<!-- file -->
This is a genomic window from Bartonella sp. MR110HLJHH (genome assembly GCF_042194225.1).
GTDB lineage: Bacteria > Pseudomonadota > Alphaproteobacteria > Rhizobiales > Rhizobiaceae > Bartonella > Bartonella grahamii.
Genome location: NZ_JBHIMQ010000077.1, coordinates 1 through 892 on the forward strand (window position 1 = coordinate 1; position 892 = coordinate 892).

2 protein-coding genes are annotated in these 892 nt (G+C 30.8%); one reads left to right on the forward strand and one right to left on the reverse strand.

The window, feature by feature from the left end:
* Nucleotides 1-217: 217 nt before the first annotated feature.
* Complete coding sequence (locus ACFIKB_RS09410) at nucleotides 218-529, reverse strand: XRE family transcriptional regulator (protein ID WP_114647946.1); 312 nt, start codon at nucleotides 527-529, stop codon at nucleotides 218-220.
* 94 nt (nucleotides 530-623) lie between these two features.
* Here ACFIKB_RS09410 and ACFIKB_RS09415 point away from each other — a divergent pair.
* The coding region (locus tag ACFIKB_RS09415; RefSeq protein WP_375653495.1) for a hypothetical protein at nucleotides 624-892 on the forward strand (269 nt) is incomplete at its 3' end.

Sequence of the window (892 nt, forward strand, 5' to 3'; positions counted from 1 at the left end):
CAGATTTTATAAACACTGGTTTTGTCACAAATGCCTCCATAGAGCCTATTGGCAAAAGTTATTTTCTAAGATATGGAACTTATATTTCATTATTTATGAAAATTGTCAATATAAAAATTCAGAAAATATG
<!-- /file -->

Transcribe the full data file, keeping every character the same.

This is a genomic window from Bartonella sp. MR110HLJHH (genome assembly GCF_042194225.1).
GTDB lineage: Bacteria > Pseudomonadota > Alphaproteobacteria > Rhizobiales > Rhizobiaceae > Bartonella > Bartonella grahamii.
Genome location: NZ_JBHIMQ010000077.1, coordinates 1 through 892 on the forward strand (window position 1 = coordinate 1; position 892 = coordinate 892).

2 protein-coding genes are annotated in these 892 nt (G+C 30.8%); one reads left to right on the forward strand and one right to left on the reverse strand.

The window, feature by feature from the left end:
* Nucleotides 1-217: 217 nt before the first annotated feature.
* Complete coding sequence (locus ACFIKB_RS09410) at nucleotides 218-529, reverse strand: XRE family transcriptional regulator (protein ID WP_114647946.1); 312 nt, start codon at nucleotides 527-529, stop codon at nucleotides 218-220.
* 94 nt (nucleotides 530-623) lie between these two features.
* Here ACFIKB_RS09410 and ACFIKB_RS09415 point away from each other — a divergent pair.
* The coding region (locus tag ACFIKB_RS09415; RefSeq protein WP_375653495.1) for a hypothetical protein at nucleotides 624-892 on the forward strand (269 nt) is incomplete at its 3' end.

Sequence of the window (892 nt, forward strand, 5' to 3'; positions counted from 1 at the left end):
CAGATTTTATAAACACTGGTTTTGTCACAAATGCCTCCATAGAGCCTATTGGCAAAAGTTATTTTCTAAGATATGGAACTTATATTTCATTATTTATGAAAATTGTCAATATAAAAATTCAGAAAATATG